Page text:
Friends have asked me about my thoughts on "treats/desserts" and general family meal time. So I am taking this opportunity to post my first piece on family nutrition and positive mealtime habits. My work has been influenced by other experts, my personal experiences, my life as a nutrition professional, step mother, wife, and sister. I observe, listen and I am continual problem solver. I wish I could say my approach is 100% effective and is a "one size fits all". The truth is...my approach does not always work all the time and will not work for everyone. It is another tool in your toolbox, so whip it out when you need it.
My approach is based on creating a positive mealtime experience, fortifying a trusting relationship between feeder (ME) and eater (people), creating an authentic experience for everyone and NOW, deepening my relationship with food and eating/feeding.
Here are the topics, people and approaches that I use in my personal and professional practice:
- Ellyn Satter (Division of Responsibility)
- Kay Toomey (Steps to Eating)
- Intuitive Eating/Mindful Eating
- Whole Foods Eating
- Family Meal Style Service (Positive Meal Times)
- Everyday Food and Party Food
- Using neutral words to describe foods (use descriptors that are factual, crunchy, green, mushy, sweet and avoid words like good, bad, healthy, yucky, etc). I do not believe in "good vs bad" food
- Appreciate every family dynamic
- Picky Eating is not a "problem" it is appropriate eating behavior, it implies there's something wrong
- There's no such thing as "kid friendly foods" only foods appropriate for kids
- Embrace the big picture and avoid dissecting each meal into macro/micro-nutrients
- Appreciate the body's ability to continuously manage daily living, it is a perfectly functioning system and our job is to sustain it
- Health is dynamic, achieving "health" is a continual process. Our relationship with food and health matures and changes as much as we do every year.
- Using our strengths and our curiosity as a vehicle to introduce new ideas
- Calorie does not equal calorie (fruit snack vs fresh orange - same calories, same carbs, same vitamin C content; but acts very differently in our bodies)
- Bring joy to meal times, because anything else is too hard
- Focus on the time we share with our family and food is the extra BLING
- I am an expert in my own eating, feeding and family - not yours, so tell me about it.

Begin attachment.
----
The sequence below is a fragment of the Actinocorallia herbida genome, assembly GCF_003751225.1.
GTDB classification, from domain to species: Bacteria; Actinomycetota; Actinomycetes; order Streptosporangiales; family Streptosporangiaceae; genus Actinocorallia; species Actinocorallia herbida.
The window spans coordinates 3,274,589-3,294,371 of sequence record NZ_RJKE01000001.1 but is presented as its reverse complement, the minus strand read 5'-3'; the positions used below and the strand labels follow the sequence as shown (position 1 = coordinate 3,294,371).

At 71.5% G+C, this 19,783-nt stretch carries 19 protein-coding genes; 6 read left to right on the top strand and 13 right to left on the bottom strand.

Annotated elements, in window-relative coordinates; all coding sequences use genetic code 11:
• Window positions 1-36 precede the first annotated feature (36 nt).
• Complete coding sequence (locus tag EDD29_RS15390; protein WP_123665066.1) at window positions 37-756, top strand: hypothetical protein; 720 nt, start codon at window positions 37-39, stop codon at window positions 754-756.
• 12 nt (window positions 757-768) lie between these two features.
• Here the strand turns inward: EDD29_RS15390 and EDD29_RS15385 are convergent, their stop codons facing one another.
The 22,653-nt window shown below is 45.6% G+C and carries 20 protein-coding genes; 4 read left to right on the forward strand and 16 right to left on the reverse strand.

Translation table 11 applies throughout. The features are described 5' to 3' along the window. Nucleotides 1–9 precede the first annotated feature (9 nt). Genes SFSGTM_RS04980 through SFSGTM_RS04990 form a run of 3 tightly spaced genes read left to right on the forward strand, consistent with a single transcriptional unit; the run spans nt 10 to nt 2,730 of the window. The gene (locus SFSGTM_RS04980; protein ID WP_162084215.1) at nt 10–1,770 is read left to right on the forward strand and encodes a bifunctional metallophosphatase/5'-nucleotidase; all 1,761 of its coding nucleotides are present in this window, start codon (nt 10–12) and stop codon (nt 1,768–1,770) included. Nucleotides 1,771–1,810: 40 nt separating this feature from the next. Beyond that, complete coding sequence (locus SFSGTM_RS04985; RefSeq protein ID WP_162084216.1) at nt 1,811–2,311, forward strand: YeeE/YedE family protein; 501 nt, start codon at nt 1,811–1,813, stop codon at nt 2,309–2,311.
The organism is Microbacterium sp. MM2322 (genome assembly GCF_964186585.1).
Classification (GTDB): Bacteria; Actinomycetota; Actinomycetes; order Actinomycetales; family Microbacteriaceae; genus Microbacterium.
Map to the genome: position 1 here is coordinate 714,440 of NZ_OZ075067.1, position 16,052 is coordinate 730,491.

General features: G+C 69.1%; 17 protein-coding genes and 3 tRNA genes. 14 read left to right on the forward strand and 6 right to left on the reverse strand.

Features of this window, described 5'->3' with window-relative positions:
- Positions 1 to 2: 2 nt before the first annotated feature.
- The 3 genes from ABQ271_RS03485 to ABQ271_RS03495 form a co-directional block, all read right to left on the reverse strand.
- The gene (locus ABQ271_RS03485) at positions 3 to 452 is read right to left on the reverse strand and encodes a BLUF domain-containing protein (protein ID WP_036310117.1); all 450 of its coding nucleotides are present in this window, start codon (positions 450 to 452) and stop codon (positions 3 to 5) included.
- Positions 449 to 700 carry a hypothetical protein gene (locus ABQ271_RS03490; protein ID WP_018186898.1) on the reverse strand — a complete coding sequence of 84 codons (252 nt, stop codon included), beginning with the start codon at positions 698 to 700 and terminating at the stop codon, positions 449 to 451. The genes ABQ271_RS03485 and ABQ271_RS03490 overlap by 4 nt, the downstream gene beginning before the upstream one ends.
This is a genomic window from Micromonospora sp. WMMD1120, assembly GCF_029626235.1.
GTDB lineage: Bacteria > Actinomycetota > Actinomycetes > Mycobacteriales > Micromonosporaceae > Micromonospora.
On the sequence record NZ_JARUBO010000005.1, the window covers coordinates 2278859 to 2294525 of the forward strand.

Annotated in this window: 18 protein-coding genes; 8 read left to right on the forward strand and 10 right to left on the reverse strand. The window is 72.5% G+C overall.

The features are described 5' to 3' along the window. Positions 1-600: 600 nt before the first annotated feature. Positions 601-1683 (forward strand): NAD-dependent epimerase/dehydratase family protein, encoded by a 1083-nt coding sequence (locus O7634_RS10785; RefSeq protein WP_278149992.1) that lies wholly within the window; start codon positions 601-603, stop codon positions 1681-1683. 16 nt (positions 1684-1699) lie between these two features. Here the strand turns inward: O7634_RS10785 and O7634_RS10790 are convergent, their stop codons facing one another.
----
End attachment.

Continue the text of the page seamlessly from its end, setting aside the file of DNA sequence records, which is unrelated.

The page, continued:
- There's always exceptions
- We grow in our own way and I encourage that we all honor and respect individual growth
- I don't weigh, measure or count calories (I am very suspicious of people who do, because that means they are robots).
With the question of treats and dessert...how do I feel about it. I love desserts and believe it has a place in our eating. When I approach eating something sweet, I go for the high end -- because it is a treat and I want it to be special (I don't do this all the time, because sometimes you want a cookie with your coffee while out with your friends). I make it social and I share. Desserts makes me happy, it does - and I am not sure what that makes me, but I never turn down chocolate. HOWEVER - "too much of a good thing..." Most treats and sweets have added nutrition which over time, add up. I realize that my constant permissiveness around treats (overall eating) was/is hurting me. I did not want to battle myself with food and so I ate without guilt. I had suffered (most of my life) guilt and shame over how much food I ate, what I liked to eat, and I did not enjoy it. I forced myself to eat really un-tasty food and I hated it. I did not want to do that anymore and feel deprived. I thought I was taking care of myself when I ate foods that I wanted to eat. What did I learn? Being permissive about my eating was NOT self care. To truly care for myself, I have to think what I am eating...self care is not self indulgence. Modeling this at family meal times is so important part of this experience; having a positive relationship with food, eating and feeding. It's the ideal time to practice all of this while deepening your relationship with the people at your table.